Since the agenda is central to the board’s work, self-evaluations should include a review of the past years’ agendas. Board meetings will have some amount of routine items, but it’s important to leave the bulk of the meeting for planning and strategizing. The only way to do that is to keep routine items to a minimum or use a consent agenda and place the other items in the order of importance on the agenda.
The board’s role is another area of importance. Board orientation, board training and development, and onboarding play a crucial role in helping new board directors to fulfill their expected duties. One of the more common issues related to board roles is whether board directors are able to distinguish their own duties and responsibilities from the management role.
Cybersecurity is a major issue with all types of organizations. It’s vital for boards of directors to protect their communications and collaborations. Board self-evaluations provide a process where the board can review their policies around how securely they communicate with each other inside and outside of the boardroom. A secure board portal and a secure digital communications platform are essential for today’s organizations.
Do you fully comprehend the level of your board’s engagement? Do all board directors attend all board meetings with limited exceptions? Are board directors serving on committees? Do they participate in board discussions or do they sit back and let others dominate the board discussions? Do they arrive at board meetings on time and have they spent sufficient time in preparing for the meeting? The answers to these questions are important and most of them are fairly easy to measure.
How do your board members feel about the frequency, timing, and location of meetings? Changes over time may indicate that the board should be having more or fewer meetings than it does currently. If the board struggles to get through the agenda time after time, it may be appropriate to add one or more board meetings. Annual self-evaluations also present an appropriate time to inquire of the current members if the time and location of meetings still work for them.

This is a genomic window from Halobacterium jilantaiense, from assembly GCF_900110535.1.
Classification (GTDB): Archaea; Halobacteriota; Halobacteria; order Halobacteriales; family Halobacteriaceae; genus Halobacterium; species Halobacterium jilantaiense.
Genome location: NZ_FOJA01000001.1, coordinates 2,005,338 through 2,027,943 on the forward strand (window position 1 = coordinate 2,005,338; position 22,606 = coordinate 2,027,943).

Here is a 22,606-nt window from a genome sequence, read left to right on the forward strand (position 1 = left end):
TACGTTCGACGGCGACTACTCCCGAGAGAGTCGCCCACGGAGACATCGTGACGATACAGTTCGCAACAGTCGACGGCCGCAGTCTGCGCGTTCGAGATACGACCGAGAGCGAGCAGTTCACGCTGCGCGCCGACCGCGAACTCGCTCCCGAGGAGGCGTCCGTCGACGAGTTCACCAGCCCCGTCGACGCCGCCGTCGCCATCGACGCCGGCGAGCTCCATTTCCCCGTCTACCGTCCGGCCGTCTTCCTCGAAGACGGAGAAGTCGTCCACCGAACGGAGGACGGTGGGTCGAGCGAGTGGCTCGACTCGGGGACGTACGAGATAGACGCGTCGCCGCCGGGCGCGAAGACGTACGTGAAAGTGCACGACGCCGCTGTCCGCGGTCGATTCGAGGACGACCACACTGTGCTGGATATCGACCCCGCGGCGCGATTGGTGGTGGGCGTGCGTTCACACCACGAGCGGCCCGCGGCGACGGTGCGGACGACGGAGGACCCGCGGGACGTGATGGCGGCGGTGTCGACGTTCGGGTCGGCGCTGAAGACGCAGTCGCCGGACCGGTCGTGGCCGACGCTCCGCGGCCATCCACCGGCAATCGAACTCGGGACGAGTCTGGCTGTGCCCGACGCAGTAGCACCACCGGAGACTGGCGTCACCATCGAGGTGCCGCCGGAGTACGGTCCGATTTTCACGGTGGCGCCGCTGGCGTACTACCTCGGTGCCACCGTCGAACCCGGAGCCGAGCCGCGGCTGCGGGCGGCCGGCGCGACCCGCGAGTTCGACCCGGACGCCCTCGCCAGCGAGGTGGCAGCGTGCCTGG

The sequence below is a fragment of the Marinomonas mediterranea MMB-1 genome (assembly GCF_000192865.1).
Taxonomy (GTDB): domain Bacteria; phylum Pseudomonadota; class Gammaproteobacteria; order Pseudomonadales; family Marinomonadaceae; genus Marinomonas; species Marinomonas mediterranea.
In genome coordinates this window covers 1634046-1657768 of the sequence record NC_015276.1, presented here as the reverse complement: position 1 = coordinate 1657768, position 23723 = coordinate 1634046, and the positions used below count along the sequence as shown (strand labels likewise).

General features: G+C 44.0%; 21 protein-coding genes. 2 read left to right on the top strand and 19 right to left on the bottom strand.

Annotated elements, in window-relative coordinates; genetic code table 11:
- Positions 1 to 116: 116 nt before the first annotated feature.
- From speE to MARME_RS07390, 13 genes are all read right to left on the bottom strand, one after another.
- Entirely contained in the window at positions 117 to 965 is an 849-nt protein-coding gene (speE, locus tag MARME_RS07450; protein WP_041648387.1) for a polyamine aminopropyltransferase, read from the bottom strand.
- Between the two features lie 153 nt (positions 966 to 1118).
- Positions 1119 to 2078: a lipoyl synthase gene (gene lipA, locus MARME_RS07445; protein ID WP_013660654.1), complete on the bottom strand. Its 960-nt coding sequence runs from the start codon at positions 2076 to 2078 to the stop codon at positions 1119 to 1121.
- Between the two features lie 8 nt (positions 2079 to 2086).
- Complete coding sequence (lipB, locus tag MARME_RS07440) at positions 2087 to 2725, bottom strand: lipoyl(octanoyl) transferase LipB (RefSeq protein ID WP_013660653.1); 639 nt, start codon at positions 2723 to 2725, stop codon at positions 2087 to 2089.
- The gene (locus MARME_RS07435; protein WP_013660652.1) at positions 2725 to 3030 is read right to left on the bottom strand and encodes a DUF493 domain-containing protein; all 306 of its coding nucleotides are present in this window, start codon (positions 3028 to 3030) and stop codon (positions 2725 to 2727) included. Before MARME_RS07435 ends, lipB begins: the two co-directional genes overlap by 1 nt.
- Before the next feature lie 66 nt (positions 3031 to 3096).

The position of the board chair holds great importance. The person who holds this position should have excellent knowledge of corporate governance and be capable of educating the rest of the board about good governance principles. The board chair needs to have strong leadership and facilitation skills and should lead by example. A skilled board chair is capable of engaging all board directors and be able to mentor and encourage each one of them. During discussions, the board chair should encourage dissenting opinions while monitoring the discussions to maintain a tone of collegiality.
What is the best way to tackle all these issues concerning board effectiveness and more? A board portal system by BoardEffect. With BoardEffect, the board can take advantage of digital tools for planning the agenda, scheduling critical board cycles, and following up on important actions. The platform includes a built-in survey tool that works perfectly for board self-evaluations and any other issues that the board chooses to explore further.
Quality board directors play a direct role in the organization’s overall effectiveness. Board self-evaluations are necessary to measure the board’s performance to help reassure the stakeholders that the board is diligent in their responsibilities.